Originally Posted by hevach View Post
They weren't just called liars, their errors were revealed.
Apparently some people have come to the conclusion that there is something to it now.

Quote:
I'm troubled by the constant statement that the process doesn't produce radioactive waste, though. It gets repeated a lot, yet the whole point of the process is that it produces gaseous tritium and tritiated water - both radioactive. [...]
That's the theory. In practice, they claim that this does not happen. Nobody knows why - but then again, in conventional theory, all this could not happen anyway.

So... if all this was true, it would not only mean that our energy problems are solved forever, but also that our nuclear physics needed to be reworked, possibly from the ground up...
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Survivor of Romulus
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# 6
07-10-2012, 07:33 AM
Magic, got it. */Fry*
http://sto-forum.perfectworld.com/image.php?u=91851766000&type=sigpic&dateline=13403  39147
Career Officer
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# 7
07-10-2012, 07:39 AM
Well, if it is magic, then it is magic that has convinced quite a few nuclear physicists... or so I would conclude from the link in the first post.
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Commander
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# 8
07-10-2012, 08:25 AM
Quote:
Originally Posted by sophlogimo View Post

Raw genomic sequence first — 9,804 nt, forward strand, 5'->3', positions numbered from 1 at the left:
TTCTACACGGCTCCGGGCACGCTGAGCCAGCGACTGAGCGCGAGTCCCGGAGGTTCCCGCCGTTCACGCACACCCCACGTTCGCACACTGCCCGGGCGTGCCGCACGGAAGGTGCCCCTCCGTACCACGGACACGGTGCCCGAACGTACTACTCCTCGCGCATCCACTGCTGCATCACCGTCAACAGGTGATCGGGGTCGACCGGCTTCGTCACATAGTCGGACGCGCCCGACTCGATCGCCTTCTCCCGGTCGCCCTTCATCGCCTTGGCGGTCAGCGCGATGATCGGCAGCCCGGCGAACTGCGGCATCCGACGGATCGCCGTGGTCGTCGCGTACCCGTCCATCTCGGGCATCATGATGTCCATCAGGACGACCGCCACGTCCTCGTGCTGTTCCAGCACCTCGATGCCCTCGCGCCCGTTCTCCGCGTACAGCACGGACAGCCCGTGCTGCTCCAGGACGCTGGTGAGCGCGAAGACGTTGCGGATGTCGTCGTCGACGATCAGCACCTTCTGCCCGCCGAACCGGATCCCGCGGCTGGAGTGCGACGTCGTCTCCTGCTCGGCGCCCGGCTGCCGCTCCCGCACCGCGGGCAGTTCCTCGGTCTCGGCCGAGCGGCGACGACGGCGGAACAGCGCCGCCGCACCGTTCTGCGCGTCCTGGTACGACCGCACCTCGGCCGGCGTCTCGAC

Cheap and very clean nuclear power doable in tabletop-sized reactors at room temperature with no radioactive waste, using resources that are abundantly available.
Now I finally have the last component for the TARDIS I'm working on in the basement.
Career Officer
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# 9
07-10-2012, 08:29 AM
Quote:
Originally Posted by jackswaggert View Post
Now I finally have the last component for the TARDIS I'm working on in the basement.
Is Val Kilmer trying to steal it?
Starfleet Veteran
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# 10
07-10-2012, 08:37 AM
Quote:
Originally Posted by sophlogimo View Post
Apparently some people have come to the conclusion that there is something to it now.



That's the theory. In practice, they claim that this does not happen. Nobody knows why - but then again, in conventional theory, all this could not happen anyway.

So... if all this was true, it would not only mean that our energy problems are solved forever, but also that our nuclear physics needed to be reworked, possibly from the ground up...
They don't claim it doesn't produce tritium - they do claim it produces a much higher ratio of He-4 (the cleanest and highest energy product of conventional fusion). F&P detected neutron radiation during the reaction and tritium after, and used tritium as the smoking gun that a nuclear reaction occurred. They acknowledged the production of tritium and tritiated water, they just claimed that it wasn't radioactive. After confirming its presence by its radioactive emissions.

It's kind of like saying you've developed a way to burn coal with zero carbon emissions, and proving it actually burned by its carbon emissions, and it's one of the reasons why there aren't many reputable scientists on board with it.

Last edited by hevach; 07-10-2012 at 08:41 AM.